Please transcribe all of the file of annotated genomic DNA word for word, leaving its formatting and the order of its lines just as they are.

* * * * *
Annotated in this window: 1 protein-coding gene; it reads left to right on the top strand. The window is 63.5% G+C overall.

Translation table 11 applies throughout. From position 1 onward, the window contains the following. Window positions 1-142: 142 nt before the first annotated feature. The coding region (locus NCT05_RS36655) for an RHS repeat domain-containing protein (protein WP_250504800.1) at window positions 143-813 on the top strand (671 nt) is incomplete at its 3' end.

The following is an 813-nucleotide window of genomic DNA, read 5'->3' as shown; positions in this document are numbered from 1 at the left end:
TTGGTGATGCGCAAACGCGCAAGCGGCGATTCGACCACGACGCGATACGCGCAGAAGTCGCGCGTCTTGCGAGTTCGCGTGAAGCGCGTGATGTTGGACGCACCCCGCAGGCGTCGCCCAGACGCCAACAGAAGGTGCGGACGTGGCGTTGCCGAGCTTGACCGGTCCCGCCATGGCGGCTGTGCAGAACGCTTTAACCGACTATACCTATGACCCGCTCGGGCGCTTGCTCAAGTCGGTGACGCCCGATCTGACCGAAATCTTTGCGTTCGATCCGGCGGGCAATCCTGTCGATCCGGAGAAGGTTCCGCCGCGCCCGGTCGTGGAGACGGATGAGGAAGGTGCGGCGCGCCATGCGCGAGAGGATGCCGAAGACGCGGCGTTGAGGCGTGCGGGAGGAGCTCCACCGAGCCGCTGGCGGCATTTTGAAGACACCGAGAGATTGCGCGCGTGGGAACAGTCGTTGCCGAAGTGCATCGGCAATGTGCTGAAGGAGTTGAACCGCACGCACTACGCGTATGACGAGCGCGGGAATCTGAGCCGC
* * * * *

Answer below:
Annotated in this window: 1 protein-coding gene; it reads left to right on the top strand. The window is 63.5% G+C overall.

Translation table 11 applies throughout. From position 1 onward, the window contains the following. Window positions 1-142: 142 nt before the first annotated feature. The coding region (locus NCT05_RS36655) for an RHS repeat domain-containing protein (protein WP_250504800.1) at window positions 143-813 on the top strand (671 nt) is incomplete at its 3' end.

The following is an 813-nucleotide window of genomic DNA, read 5'->3' as shown; positions in this document are numbered from 1 at the left end:
TTGGTGATGCGCAAACGCGCAAGCGGCGATTCGACCACGACGCGATACGCGCAGAAGTCGCGCGTCTTGCGAGTTCGCGTGAAGCGCGTGATGTTGGACGCACCCCGCAGGCGTCGCCCAGACGCCAACAGAAGGTGCGGACGTGGCGTTGCCGAGCTTGACCGGTCCCGCCATGGCGGCTGTGCAGAACGCTTTAACCGACTATACCTATGACCCGCTCGGGCGCTTGCTCAAGTCGGTGACGCCCGATCTGACCGAAATCTTTGCGTTCGATCCGGCGGGCAATCCTGTCGATCCGGAGAAGGTTCCGCCGCGCCCGGTCGTGGAGACGGATGAGGAAGGTGCGGCGCGCCATGCGCGAGAGGATGCCGAAGACGCGGCGTTGAGGCGTGCGGGAGGAGCTCCACCGAGCCGCTGGCGGCATTTTGAAGACACCGAGAGATTGCGCGCGTGGGAACAGTCGTTGCCGAAGTGCATCGGCAATGTGCTGAAGGAGTTGAACCGCACGCACTACGCGTATGACGAGCGCGGGAATCTGAGCCGC